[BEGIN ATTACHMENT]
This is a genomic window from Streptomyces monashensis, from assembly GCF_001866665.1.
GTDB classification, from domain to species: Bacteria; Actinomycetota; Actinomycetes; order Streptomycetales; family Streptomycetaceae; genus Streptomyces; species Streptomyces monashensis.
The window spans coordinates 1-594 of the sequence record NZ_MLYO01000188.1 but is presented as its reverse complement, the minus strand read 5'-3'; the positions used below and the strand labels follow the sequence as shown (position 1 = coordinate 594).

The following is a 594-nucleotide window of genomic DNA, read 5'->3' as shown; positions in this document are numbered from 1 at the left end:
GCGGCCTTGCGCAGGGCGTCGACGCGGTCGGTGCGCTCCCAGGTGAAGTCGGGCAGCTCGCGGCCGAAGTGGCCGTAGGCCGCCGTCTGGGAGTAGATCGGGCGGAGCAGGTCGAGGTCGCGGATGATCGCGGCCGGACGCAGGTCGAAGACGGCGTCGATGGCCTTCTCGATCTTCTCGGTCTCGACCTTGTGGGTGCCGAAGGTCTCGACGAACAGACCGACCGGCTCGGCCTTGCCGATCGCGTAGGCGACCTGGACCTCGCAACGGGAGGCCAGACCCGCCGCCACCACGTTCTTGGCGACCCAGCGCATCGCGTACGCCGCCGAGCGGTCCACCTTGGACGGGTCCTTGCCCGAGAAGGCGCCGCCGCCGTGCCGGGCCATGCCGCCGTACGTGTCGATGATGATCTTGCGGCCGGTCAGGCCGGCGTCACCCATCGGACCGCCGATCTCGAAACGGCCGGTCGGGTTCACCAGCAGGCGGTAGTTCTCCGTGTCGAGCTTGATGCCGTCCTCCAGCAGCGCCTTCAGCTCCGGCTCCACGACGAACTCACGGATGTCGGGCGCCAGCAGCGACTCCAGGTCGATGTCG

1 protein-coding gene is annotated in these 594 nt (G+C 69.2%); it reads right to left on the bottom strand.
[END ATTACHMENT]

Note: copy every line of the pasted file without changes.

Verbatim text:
This is a genomic window from Streptomyces monashensis, from assembly GCF_001866665.1.
GTDB classification, from domain to species: Bacteria; Actinomycetota; Actinomycetes; order Streptomycetales; family Streptomycetaceae; genus Streptomyces; species Streptomyces monashensis.
The window spans coordinates 1-594 of the sequence record NZ_MLYO01000188.1 but is presented as its reverse complement, the minus strand read 5'-3'; the positions used below and the strand labels follow the sequence as shown (position 1 = coordinate 594).

The following is a 594-nucleotide window of genomic DNA, read 5'->3' as shown; positions in this document are numbered from 1 at the left end:
GCGGCCTTGCGCAGGGCGTCGACGCGGTCGGTGCGCTCCCAGGTGAAGTCGGGCAGCTCGCGGCCGAAGTGGCCGTAGGCCGCCGTCTGGGAGTAGATCGGGCGGAGCAGGTCGAGGTCGCGGATGATCGCGGCCGGACGCAGGTCGAAGACGGCGTCGATGGCCTTCTCGATCTTCTCGGTCTCGACCTTGTGGGTGCCGAAGGTCTCGACGAACAGACCGACCGGCTCGGCCTTGCCGATCGCGTAGGCGACCTGGACCTCGCAACGGGAGGCCAGACCCGCCGCCACCACGTTCTTGGCGACCCAGCGCATCGCGTACGCCGCCGAGCGGTCCACCTTGGACGGGTCCTTGCCCGAGAAGGCGCCGCCGCCGTGCCGGGCCATGCCGCCGTACGTGTCGATGATGATCTTGCGGCCGGTCAGGCCGGCGTCACCCATCGGACCGCCGATCTCGAAACGGCCGGTCGGGTTCACCAGCAGGCGGTAGTTCTCCGTGTCGAGCTTGATGCCGTCCTCCAGCAGCGCCTTCAGCTCCGGCTCCACGACGAACTCACGGATGTCGGGCGCCAGCAGCGACTCCAGGTCGATGTCG

1 protein-coding gene is annotated in these 594 nt (G+C 69.2%); it reads right to left on the bottom strand.